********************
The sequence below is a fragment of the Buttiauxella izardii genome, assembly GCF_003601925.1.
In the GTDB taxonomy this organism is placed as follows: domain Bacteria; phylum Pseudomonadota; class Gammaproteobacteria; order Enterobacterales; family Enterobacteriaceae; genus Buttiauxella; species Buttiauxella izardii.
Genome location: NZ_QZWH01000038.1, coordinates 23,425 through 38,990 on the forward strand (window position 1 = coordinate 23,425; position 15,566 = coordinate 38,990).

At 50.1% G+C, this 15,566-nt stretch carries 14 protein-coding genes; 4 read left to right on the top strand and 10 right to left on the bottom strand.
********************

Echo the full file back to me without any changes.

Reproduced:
The sequence below is a fragment of the Buttiauxella izardii genome, assembly GCF_003601925.1.
In the GTDB taxonomy this organism is placed as follows: domain Bacteria; phylum Pseudomonadota; class Gammaproteobacteria; order Enterobacterales; family Enterobacteriaceae; genus Buttiauxella; species Buttiauxella izardii.
Genome location: NZ_QZWH01000038.1, coordinates 23,425 through 38,990 on the forward strand (window position 1 = coordinate 23,425; position 15,566 = coordinate 38,990).

At 50.1% G+C, this 15,566-nt stretch carries 14 protein-coding genes; 4 read left to right on the top strand and 10 right to left on the bottom strand.